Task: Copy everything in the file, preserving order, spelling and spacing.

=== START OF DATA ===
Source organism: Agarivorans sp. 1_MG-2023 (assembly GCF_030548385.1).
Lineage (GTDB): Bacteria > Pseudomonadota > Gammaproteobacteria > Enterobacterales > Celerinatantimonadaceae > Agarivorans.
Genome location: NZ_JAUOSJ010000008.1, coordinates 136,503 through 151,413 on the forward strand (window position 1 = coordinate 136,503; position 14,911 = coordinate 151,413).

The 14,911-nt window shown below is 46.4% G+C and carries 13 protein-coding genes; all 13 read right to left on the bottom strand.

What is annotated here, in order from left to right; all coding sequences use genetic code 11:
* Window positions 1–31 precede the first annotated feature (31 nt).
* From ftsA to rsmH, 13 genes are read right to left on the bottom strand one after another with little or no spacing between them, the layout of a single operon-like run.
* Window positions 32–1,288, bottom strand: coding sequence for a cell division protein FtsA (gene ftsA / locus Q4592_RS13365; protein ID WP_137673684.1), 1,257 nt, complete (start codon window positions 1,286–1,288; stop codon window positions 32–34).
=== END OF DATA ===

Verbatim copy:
Source organism: Agarivorans sp. 1_MG-2023 (assembly GCF_030548385.1).
Lineage (GTDB): Bacteria > Pseudomonadota > Gammaproteobacteria > Enterobacterales > Celerinatantimonadaceae > Agarivorans.
Genome location: NZ_JAUOSJ010000008.1, coordinates 136,503 through 151,413 on the forward strand (window position 1 = coordinate 136,503; position 14,911 = coordinate 151,413).

The 14,911-nt window shown below is 46.4% G+C and carries 13 protein-coding genes; all 13 read right to left on the bottom strand.

What is annotated here, in order from left to right; all coding sequences use genetic code 11:
* Window positions 1–31 precede the first annotated feature (31 nt).
* From ftsA to rsmH, 13 genes are read right to left on the bottom strand one after another with little or no spacing between them, the layout of a single operon-like run.
* Window positions 32–1,288, bottom strand: coding sequence for a cell division protein FtsA (gene ftsA / locus Q4592_RS13365; protein ID WP_137673684.1), 1,257 nt, complete (start codon window positions 1,286–1,288; stop codon window positions 32–34).